I always have trouble picking a Genesis game to review. This is mostly from playing the system less in during childhood, since it was a flea market purchase for me late in high school, and I am still finding classics that need to be given more time. Most of the masterpieces I find from Sega are recommended, but I found Alisia Dragoon by going down a weird rabbit hole on YouTube—as you do. This is a good one though, so hear me out.
Flashback To 1992
Alisia Dragoon was released in 1992 as a collaborative effort between Game Arts, a studio with a decent reputation at the time, and Gainax, who would eventually be mostly known for their work on anime (Neon Genesis Evangelion, Cowboy Bebop: Knockin’ on Heaven’s Door). This pairing greatly affected the presentation of the game, and the team decided to draw a specific inspiration from the films of Hayao Miyazaki. This is evidenced by the character and enemy designs—excellent color and sprite work—backgrounds and environments, as well as the mixing of various genres, culminating in an intriguing and deeper fantasy world than what many games provided at the time. The Japanese cover art does a great job of showing this, where the American version seemed to want something simpler and a bit more boring, as well as a different design of the hero. The art and special effects caught my attention, just as intended, reminding me of other games like Altered Beast that hooked me.
This is a single-player action platforming game with a style that feels more suited for an arcade title. What throws many players off is that Alisia’s lightning attacks are auto-targeting, which causes a lack in the feeling of control, and mistakenly makes the game feel easy at first. The key is that there is a power meter that depletes when an attack is used, and a full bar provides a larger and more fierce volley. The player chooses when to press the button and at which points are okay to be more vulnerable with less energy. Enemies come from the left, right, above, and sometimes below, testing reflexes and making it worthwhile to memorize the stage and how they will appear. Alisia isn’t alone though, as she has four different creatures that can be summoned to help. These companions have their own various attacks and movements that help add to the strategy of the game—which is the most effective for the situation. Power-ups are also available to help, adding to the offensive barrage and life bars available for Alisia and her helpers.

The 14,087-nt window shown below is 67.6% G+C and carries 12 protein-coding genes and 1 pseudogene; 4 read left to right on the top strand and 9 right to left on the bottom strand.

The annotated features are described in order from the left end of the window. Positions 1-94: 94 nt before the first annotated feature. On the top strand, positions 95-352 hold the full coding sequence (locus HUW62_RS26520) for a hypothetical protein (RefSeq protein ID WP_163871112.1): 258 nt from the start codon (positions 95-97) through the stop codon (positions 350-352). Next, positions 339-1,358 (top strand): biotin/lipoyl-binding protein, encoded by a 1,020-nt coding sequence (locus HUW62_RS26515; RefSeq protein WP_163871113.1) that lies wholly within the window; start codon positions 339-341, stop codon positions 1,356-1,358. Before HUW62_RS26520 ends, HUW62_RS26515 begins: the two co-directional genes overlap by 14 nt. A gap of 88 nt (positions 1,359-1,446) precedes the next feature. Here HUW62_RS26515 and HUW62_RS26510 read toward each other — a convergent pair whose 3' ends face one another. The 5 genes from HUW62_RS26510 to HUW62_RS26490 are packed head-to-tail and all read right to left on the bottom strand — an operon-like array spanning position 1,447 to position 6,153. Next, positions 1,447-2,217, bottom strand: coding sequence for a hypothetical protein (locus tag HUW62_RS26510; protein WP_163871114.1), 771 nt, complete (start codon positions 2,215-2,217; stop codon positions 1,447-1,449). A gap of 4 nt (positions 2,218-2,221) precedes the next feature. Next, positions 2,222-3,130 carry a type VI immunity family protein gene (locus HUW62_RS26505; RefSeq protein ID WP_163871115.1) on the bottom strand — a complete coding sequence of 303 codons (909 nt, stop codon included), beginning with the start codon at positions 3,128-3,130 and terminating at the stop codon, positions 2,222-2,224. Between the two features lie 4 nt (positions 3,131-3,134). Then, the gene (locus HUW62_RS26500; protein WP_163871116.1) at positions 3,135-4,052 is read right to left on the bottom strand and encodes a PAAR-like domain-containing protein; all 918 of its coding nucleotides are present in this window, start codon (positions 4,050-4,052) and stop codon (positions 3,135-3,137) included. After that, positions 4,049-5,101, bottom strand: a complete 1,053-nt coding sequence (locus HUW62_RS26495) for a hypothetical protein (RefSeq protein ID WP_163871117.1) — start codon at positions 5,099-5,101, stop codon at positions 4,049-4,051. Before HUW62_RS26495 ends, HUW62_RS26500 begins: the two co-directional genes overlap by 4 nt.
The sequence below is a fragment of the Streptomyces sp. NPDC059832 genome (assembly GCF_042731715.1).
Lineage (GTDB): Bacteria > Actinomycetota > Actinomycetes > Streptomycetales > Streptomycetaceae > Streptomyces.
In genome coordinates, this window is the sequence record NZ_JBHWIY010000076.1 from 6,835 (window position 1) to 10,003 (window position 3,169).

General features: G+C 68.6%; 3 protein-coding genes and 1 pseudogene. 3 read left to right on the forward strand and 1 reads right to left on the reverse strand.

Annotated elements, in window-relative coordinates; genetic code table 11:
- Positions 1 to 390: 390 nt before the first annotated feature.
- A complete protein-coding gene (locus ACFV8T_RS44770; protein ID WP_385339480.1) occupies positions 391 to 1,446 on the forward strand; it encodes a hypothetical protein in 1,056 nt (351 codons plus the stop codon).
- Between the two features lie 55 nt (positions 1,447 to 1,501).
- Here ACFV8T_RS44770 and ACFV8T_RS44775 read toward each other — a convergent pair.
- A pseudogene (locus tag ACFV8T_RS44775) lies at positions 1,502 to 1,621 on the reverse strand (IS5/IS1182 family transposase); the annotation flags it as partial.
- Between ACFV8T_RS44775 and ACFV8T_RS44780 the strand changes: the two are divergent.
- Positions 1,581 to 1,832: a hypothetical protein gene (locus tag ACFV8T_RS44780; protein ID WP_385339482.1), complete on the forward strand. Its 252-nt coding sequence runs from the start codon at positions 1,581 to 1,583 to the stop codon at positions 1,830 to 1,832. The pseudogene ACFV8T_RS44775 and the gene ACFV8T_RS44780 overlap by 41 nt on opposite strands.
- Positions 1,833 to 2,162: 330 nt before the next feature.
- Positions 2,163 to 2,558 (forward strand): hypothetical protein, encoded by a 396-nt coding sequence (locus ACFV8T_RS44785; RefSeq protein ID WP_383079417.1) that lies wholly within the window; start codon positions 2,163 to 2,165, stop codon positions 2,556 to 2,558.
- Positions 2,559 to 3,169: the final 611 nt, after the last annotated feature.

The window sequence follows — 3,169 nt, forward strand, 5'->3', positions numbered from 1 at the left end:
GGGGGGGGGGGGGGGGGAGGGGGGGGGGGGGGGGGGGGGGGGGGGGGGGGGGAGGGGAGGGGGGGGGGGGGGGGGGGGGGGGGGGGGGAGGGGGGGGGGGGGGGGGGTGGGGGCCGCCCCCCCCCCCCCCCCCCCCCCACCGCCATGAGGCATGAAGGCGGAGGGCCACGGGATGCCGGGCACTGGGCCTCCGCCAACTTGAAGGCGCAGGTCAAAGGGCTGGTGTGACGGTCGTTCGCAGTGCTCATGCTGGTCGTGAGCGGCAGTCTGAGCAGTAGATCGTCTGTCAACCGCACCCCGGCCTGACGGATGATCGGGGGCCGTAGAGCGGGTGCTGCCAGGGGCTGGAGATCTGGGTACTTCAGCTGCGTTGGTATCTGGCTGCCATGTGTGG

There are eight levels to sling lightning through, each with an encounter of some type at the end. I enjoy the bosses and like that each stage has its own set of enemies without color swapping basic baddies for reuse. These zones are varied enough and have some nice transitions, which make it feel less random or disjointed and much more like an ongoing quest or epic adventure. The stage slates look good and get me excited for the next part, while ranking my performance and giving out titles that make little sense like “electric slime.”
This is a fun and challenging game that encourages replay as well as trial and error. There are continues that can be collected, but no way to save progress on the original hardware, and that Game Over screen pops up often if care isn’t taken. Enemies do have a tendency to spawn on top of the character for some cheap damage, but perhaps this was to balance out the ease of the auto-targeting. The controls are tight, other than some funny areas where jumping can be a bit annoying, as falling in some levels can cost a little life and a lot of time. I like that the game was overall cohesive and I rarely found much in it to be too frustrating. There are some cheats for this game if anyone finds it too hard or just wants to tear through it, but it looks like most of them require the use of a second controller to activate.
But About The Campaign?
Once again, the silver star fell from the sky,
unleashing evil and destruction for the second time.
The one person who can save the world
Must seek out this object.
Why is this all going on though; or in other words, what’s the plot? The short version is that Alisia needs to avenge the death of her father and save the world—easy enough. Well, not quite, as the American and European versions present a bit different story with Alisia as a gladiator who fights for the people and needs to destroy the evil monsters at their source. The Japanese version of the game had a bit more complex story that was explained at greater length within the pages of the manual. This presented the heroine as the daughter of a sorcerer who had imprisoned the main villain, Baldour, in something called the ‘silver star,’ but he is tortured to death by the villain’s followers. Soon Baldour returns and Alisia must set out to continue her father’s work. Alisia herself is presented as a strong rugged hero who is unafraid of the horrors ahead of her and far from dainty. Though she went through multiple designs, this is what the creators were after, wanting to challenge the norm in the industry at the time, while allowing her to keep an alluring sexuality.
The game was well-received by critics and garnered a good bit of acclaim then and in later years, but a lack of publicity and marketing budget led to horrible sales. Now that I know of the title, the few people I have asked that knew about it felt the same way. Alisia Dragoon is a solid game that is still unknown to many, and although I’m not sure it would do well with a modern reimaging, I think a sequel in the 90s with some more money behind advertising would have sparked a lot of interest and possibly better results. There is still the hope for a re-master or something similar, but for now the least I can do is tell my readers to go back and give this one a shot.